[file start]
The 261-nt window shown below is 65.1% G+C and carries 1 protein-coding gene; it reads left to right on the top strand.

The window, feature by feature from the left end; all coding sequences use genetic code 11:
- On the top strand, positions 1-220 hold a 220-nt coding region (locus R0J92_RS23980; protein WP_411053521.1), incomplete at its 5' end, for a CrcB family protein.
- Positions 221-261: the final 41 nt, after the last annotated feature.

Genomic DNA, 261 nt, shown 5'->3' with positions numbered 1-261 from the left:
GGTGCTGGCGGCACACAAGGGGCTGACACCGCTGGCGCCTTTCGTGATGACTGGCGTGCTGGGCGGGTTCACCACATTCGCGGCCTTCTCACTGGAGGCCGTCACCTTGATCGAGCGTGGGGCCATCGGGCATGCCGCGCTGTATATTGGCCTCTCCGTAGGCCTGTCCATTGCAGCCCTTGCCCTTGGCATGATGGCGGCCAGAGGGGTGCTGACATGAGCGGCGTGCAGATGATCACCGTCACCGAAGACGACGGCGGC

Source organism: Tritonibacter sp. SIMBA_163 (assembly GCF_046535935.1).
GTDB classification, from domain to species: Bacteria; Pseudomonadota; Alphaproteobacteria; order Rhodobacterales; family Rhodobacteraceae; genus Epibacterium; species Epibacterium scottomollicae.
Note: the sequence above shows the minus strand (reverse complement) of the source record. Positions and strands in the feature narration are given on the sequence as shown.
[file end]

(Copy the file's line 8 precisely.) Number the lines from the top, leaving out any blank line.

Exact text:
GTDB classification, from domain to species: Bacteria; Pseudomonadota; Alphaproteobacteria; order Rhodobacterales; family Rhodobacteraceae; genus Epibacterium; species Epibacterium scottomollicae.